Can local authorities refuse to help the feds enforce federal law? In a word, yes. There is no legal obligation on the part of local authorities to help the feds with manpower or resources or data to enforce federal law within the jurisdiction of those local authorities.

During the Clinton administration, when Congress passed legislation that directed local law enforcement to enforce a federal gun registration scheme, the Supreme Court invalidated the statute. It ruled that the feds cannot commandeer local and state officials and compel them to enforce federal laws; the feds can enforce their own laws.

The federal compulsion, the court held, violated the Guarantee Clause of the Constitution, which guarantees a representative form of government in every state. If the feds could enter a state and nullify the will of elected state officials not to spend state tax dollars, that would unconstitutionally impair representative government in those states.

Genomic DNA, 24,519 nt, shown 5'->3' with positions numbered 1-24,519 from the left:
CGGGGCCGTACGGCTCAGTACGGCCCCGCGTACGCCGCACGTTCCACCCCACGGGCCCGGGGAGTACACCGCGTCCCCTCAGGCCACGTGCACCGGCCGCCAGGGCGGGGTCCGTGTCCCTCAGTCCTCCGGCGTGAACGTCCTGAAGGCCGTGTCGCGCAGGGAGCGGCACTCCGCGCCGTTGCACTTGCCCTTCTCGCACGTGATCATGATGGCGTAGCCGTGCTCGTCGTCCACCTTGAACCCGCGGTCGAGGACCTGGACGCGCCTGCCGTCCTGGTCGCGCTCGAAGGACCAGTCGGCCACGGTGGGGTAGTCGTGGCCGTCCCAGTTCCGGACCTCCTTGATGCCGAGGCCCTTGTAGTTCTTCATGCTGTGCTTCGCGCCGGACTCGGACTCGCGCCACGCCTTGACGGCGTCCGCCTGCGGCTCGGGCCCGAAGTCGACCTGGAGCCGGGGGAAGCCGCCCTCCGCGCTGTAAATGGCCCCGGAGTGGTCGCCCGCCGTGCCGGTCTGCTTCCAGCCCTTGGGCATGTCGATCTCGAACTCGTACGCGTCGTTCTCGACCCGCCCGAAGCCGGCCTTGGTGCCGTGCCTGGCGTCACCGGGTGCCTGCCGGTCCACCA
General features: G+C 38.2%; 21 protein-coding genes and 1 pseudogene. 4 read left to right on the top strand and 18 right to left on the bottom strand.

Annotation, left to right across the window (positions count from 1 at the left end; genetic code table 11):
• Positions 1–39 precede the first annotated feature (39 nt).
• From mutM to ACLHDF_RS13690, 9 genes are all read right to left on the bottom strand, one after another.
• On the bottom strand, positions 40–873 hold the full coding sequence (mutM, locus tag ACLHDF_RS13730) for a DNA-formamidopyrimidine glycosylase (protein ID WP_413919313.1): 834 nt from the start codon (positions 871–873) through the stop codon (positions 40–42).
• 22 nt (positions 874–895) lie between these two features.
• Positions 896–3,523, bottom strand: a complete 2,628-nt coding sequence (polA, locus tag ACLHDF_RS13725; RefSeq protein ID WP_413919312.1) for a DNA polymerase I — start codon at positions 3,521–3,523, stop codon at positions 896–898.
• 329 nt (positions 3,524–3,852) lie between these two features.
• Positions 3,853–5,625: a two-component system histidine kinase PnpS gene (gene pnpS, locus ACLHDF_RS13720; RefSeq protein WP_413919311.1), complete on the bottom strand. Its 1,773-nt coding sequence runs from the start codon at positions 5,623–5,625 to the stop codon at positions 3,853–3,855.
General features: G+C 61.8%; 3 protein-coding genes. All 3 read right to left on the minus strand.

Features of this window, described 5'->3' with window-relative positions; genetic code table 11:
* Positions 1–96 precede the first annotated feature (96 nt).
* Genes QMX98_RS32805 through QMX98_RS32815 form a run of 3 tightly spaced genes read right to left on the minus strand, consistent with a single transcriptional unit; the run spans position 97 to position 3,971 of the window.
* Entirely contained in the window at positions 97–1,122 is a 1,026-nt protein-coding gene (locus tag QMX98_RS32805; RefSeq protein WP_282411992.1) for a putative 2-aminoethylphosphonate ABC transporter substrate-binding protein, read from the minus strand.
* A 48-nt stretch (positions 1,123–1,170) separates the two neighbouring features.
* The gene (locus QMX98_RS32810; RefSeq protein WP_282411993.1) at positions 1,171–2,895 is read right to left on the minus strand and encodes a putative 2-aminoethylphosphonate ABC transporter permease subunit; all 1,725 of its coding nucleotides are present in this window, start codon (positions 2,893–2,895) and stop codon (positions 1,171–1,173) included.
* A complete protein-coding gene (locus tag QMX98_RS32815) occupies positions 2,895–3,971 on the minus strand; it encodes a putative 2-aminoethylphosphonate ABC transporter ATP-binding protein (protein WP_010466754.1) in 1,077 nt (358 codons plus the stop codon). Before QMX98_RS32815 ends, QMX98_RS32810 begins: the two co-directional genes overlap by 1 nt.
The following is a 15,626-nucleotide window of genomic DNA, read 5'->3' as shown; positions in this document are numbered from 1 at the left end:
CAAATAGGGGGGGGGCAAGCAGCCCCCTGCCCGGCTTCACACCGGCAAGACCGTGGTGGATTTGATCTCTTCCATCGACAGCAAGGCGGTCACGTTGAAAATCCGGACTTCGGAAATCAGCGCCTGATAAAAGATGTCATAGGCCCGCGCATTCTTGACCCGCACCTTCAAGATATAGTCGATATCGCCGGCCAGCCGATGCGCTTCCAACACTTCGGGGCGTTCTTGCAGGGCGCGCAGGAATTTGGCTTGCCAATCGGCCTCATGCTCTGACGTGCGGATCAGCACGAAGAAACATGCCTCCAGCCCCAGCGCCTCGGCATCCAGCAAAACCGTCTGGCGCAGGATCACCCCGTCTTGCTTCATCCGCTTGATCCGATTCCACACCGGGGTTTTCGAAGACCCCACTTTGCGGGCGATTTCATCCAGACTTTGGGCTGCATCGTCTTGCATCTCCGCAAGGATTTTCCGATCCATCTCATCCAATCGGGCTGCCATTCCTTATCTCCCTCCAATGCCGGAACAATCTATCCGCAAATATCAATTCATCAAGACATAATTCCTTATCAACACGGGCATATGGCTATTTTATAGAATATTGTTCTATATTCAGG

Can the feds withhold federal funds from cities that refuse to cooperate in the enforcement of federal law? Yes and no. In the post-World War II era, Congress began purchasing state compliance with its wishes in areas that the Constitution did not permit it to regulate. Stated differently, since Congress can spend money on any matter it wishes, as long as it is arguably for the general welfare, but it cannot regulate for the general welfare, it has used its power of the purse as a way around the constitutional limitations on its regulatory powers.